The public praised her for turning a sidewalk into a place where people in need and those willing to help meet.
On April 14, Ana Patricia Non placed a cart made of bamboo loaded with food items on the sidewalk along Maginhawa Street in Quezon City in the Philippine capital.
A few hours after posting a photo on her social media account, people began sending donations and residents of a nearby urban poor community came for the goods.
Patricia’s act was replicated in many places. People started to ask why there are so many people suffering from hunger.
Then she attracted the attention of the government’s anti-insurgency task force who tried to link her to the underground communist movement.
The so-called “community pantry” might be part of a bigger communist-led conspiracy to lure the public to rise up against the government, said spokespersons of the National Task Force to End Local Communist Armed Conflict.
“Why are these ‘community pantries’ sprouting all over all of a sudden? Why do they have a single theme?” said Lt. Gen. Antonio Parlade Jr., spokesman of the task force.
“You know, that’s just one person, Ana Patricia, isn’t it? Satan gave an apple to Eve, that’s how it started,” said the military official.
Patricia, or Patreng to her friends, tried to ignore the attacks. She, however, admitted that she feared for her safety and the lives of the other volunteers.
“We all know what happened to other people who have been subjected to ‘red-tagging.’ A lot of them were harassed and some were even killed,” she said.
She said she could not understand why military officials would think that helping other people overcome hunger is a communist act.
“The concept of the pantry is very basic. People in the past already did it. From each according to his ability, to each according to his needs,” said Patricia.
She said it is the same principle when Jesus fed thousands of people with seven loaves of bread and two fishes.
“There was nothing dubious about the ‘community pantry,’” said the Fine Arts graduate of the University of the Philippines.
“It was just a simple idea to encourage everyone to accept and give mutual aid from the community,” she said.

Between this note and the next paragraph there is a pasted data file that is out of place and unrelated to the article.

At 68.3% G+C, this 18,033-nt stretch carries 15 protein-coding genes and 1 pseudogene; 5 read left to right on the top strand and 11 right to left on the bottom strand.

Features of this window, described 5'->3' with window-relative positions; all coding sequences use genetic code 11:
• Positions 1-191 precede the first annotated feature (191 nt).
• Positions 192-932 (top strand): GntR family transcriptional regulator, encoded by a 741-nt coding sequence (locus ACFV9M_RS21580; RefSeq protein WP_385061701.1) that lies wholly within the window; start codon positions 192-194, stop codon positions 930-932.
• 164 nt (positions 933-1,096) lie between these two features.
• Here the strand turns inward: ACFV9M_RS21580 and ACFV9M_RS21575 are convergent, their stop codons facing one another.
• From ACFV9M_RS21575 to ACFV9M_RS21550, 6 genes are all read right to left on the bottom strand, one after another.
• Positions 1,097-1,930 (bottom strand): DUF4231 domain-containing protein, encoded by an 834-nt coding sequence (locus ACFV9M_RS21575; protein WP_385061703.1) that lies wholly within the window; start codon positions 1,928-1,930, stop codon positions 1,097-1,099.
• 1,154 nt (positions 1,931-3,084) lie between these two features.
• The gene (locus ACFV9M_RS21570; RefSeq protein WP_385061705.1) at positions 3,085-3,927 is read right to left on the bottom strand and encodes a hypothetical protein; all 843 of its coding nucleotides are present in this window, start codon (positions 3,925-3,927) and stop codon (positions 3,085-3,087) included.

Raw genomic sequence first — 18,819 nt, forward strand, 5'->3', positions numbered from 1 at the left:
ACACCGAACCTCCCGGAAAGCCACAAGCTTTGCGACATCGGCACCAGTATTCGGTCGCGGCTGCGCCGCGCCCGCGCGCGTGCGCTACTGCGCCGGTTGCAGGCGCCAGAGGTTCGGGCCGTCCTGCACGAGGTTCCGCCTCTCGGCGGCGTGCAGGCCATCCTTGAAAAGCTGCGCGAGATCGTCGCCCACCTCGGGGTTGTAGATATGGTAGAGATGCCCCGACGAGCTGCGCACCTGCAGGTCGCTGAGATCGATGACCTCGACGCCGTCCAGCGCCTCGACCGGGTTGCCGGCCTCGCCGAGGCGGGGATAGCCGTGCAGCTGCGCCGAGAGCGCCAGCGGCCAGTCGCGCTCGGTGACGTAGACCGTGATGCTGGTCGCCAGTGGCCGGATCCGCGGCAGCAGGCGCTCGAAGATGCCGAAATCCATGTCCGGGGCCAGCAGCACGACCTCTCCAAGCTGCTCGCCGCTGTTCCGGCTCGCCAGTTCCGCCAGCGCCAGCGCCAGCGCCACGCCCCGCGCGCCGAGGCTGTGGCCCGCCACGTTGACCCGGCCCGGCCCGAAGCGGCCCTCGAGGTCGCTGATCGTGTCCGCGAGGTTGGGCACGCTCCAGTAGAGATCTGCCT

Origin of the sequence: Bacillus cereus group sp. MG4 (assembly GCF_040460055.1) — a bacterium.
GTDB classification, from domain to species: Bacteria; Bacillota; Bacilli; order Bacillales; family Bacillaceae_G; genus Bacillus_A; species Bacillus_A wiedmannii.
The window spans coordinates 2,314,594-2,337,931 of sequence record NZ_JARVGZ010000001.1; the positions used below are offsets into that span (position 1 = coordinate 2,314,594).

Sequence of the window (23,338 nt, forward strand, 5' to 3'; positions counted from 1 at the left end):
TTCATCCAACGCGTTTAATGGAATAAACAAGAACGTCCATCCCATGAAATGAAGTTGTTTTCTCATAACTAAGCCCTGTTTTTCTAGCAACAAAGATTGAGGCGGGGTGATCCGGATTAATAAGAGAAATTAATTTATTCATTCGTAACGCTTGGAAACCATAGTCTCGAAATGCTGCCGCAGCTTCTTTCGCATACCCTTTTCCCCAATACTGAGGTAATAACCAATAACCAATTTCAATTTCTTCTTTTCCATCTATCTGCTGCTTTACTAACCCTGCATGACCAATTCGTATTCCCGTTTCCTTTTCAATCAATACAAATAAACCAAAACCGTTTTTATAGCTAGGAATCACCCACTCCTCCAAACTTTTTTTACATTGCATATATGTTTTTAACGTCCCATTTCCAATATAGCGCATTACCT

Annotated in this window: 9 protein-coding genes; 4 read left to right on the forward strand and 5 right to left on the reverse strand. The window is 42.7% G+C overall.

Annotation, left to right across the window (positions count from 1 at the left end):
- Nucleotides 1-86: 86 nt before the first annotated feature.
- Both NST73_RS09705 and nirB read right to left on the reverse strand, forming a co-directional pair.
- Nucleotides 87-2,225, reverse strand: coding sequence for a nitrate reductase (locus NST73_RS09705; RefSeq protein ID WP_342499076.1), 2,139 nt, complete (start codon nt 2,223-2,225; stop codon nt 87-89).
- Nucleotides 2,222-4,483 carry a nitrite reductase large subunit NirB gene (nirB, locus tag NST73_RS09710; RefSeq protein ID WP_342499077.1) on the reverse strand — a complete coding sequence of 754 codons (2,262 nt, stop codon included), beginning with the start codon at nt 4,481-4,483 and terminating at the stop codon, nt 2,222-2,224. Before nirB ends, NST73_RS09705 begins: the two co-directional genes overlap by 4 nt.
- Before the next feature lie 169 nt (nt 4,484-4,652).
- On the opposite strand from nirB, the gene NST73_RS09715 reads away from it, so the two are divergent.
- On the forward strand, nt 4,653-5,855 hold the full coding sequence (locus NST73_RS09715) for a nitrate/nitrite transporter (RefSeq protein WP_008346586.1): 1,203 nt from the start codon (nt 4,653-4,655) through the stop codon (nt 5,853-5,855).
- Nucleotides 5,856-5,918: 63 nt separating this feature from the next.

Nearly two weeks after Patricia started her “community pantry,” more than 500 others have sprouted across the country.
The initiative even inspired people in Timor Leste to set up their own “community pantries.”
Caritas Philippines, the social action arm of the Catholic Church in the country, has called on dioceses to reactivate or set up their own aid stations to support the “community pantries.”
Patricia said she does not want the limelight on her. She credited the people and the communities for making the campaign against hunger possible.
“The narrative that we must tell is the narrative of the people who choose to give and share whatever spare they may have, and the story of the poor people who are struggling to stay alive amidst the pandemic,” she said.
“This is not about me,” said the furniture maker. She said she set up a “mutual aid station” after she was forced to temporarily close down her small furniture shop due to the pandemic.
Her workers came to her for assistance a week after the lockdown in the Philippine capital. She sold her bicycle to give them some cash.
“I can survive for a few months. I just need food, stay healthy, and avoid being infected with the coronavirus disease. But I was anxious about my workers,” said Patricia.
Her “community pantry,” however, saved the day for Ronaldo Abcede, a 48-year-old worker who lost his job after his company closed in December.
Ronaldo lined up at the “pantry” to get some fruits and vegetables, and a kilogram of rice, which he said is “just enough” to feed his four small children for two days.
Before leaving the pantry, he left two cans of sardines that he got from a government relief distribution program.
“Fruits and vegetables are healthier for my children,” he said. “We have been eating sardines and instant noodles almost everyday since I lost my job,” said Ronaldo.
The man is one of the many compelling reasons why Patricia decided to continue what she started.
“I don’t have the sharpest line or the brightest idea, but I always make sure that I learn from the masses and put them at the center in everything that I do,” she said.
Bishop Jose Colin Bagaforo, national director of Caritas Philippines, said Patricia’s initiative “brings out the innate generosity, kindness, and compassion in everyone.”
From the small bamboo cart on Maginhawa Street, Patricia was able to set up nine other “pantries” that serve hundreds of poor families every day.
She admitted that the “community pantry” is “not the solution” to poverty or to end hunger, “but it can teach us how to take care of our own people.”